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Ensuring Catastrophe: Climate Denial's Price

Charlie Riedel / AP

On Sept. 6, 2017, as Houston was reeling from Hurricane Harvey and millions in Florida and the Caribbean were bracing for Hurricane Irma, the most powerful storm ever recorded over the Atlantic Ocean, President Donald Trump traveled to Mandan, North Dakota, where he stood in front of an oil refinery and touted his administration’s role in slashing environmental protections and promoting the fossil fuel industry. He hailed construction of the Dakota Access Pipeline and Keystone XL, and boasted about withdrawing from the Paris climate accord.

So as climate-change-fueled disasters ravaged the U.S., Trump — the man who called climate change a Chinese hoax — was doing all he could to ensure future catastrophes.

Trump happened to come to North Dakota around the first anniversary of the “Day of the Dogs” — a vicious attack by dogs unleashed by Dakota Access Pipeline (DAPL) guards against nonviolent Native American water protectors. The guards punched, beat and Maced the protesters, and the dogs bit both water protectors and their horses. One of the dogs had blood dripping from its nose and mouth. “Democracy Now!” news hour was there, recording it all.

DAPL has been an especially powerful symbol for the climate change resistance movement, which is challenging the logic of fossil fuel extraction and demanding a shift to a sustainable economy based on renewable energy.

Native Americans call the Dakota Access Pipeline the “black snake.” The 1,172-mile-long, $3.8 billion pipeline was designed to carry up to 500,000 barrels per day of crude, fracked oil from the Bakken Formation in North Dakota, across South Dakota, Iowa and then to southern Illinois, where it would connect to another pipeline for transport to the U.S. Gulf.

Beginning in April 2016, thousands of indigenous people from across Latin America, the U.S. and Canada converged on North Dakota in the largest unification of native tribes in decades. They were led by the Standing Rock Sioux Tribe, which insisted that the pipeline crossing under the Missouri River just upstream from their reservation could irreversibly pollute not only their drinking water supply, but the water for 17 million people downstream.

The resistance camps kept growing. In response, Energy Transfer Partners (ETP), which owns the pipeline, and the Morton County sheriff intensified and militarized the repression. The standoff at Standing Rock was a shining moment in the annals of nonviolent resistance, with wave after wave of courageous acts of creative civil disobedience, conducted prayerfully with indigenous leadership.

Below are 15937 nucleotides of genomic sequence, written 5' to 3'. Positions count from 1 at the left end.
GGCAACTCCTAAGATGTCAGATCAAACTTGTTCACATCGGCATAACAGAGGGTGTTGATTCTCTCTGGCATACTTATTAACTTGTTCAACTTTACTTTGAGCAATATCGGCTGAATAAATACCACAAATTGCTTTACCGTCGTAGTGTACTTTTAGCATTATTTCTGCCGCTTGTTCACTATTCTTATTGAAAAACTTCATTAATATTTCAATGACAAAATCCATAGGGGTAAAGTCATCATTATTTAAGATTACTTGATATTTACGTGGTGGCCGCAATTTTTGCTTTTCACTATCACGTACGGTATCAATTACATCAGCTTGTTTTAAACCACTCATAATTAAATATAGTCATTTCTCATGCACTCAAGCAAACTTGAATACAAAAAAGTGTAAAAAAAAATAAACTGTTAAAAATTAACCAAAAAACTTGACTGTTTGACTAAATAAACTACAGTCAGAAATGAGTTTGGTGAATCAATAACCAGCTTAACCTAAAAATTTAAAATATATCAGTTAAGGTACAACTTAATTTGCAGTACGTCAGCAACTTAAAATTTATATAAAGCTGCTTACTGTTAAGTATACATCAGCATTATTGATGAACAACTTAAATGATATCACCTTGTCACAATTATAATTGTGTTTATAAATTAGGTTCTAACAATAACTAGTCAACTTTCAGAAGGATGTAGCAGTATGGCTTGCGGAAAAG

Responding to the massive protests and the violent police crackdown, the Obama administration ordered some pipeline construction halted. Victory seemed within reach.

Then Donald Trump won the presidential election.

On Jan. 24, 2017, four days after assuming the presidency, Donald Trump signed executive orders to accelerate completion and operation of DAPL, as well as the controversial Keystone XL pipeline, which President Barack Obama had blocked after being confronted for years by mass protest and civil disobedience. By June 1, ETP claimed in a press release that the pipeline was “operational,” presumably meaning oil was flowing through it.

Several days earlier, The Intercept news website reported on 1,100 pages of documents it obtained, detailing how a military/intelligence mercenary group called TigerSwan had been advising ETP and North Dakota law enforcement for months. The Intercept reported, “TigerSwan discusses protesters as ‘terrorists,’ their direct actions as ‘attacks,’ and the camps as a ‘battlefield,’ reveals how the protesters’ dissent was not only criminalized but treated as a national security threat.”

Last month, Energy Transfer Partners sued Greenpeace International, Earth First! and other environmental groups, accusing them of inciting “eco-terrorism” against the pipeline’s construction. Annie Leonard, executive director of Greenpeace, countered that the lawsuit is an attempt “to taint constitutionally protected, science-based free speech advocacy. They’re trying to criminalize healthy, righteous protest.”

The price: the planet.

As catastrophic hurricanes have laid waste to large areas of the U.S. and Caribbean, it is clear what the real national security threat is: climate change, and the fossil fuel industry that is intensifying it.

“We’re basically in an endgame now,” 350.org founder Bill McKibben told “Democracy Now!” “We have to go to 100 percent renewable energy, and we have to do it fast.”

“For the moment, of course, Trump is ascendant with the fossil fuel industry,” said McKibben. “But like many things that Trump touches, I think that this is a last gasp. People are coming to associate the insanity of going full speed ahead into this greenhouse future with the most reckless and crazy president that we’ve ever had.”

Amy Goodman
Columnist
Amy Goodman is the co-founder, executive producer and host of Democracy Now!, a national, daily, independent, award-winning news program airing on more than 900 public broadcast stations in North America.…
Amy Goodman
Robert Scheer
Editor in Chief
Robert Scheer, editor in chief of Truthdig, has built a reputation for strong social and political writing over his 30 years as a journalist. His columns appear in newspapers across the country, and his…
Robert Scheer

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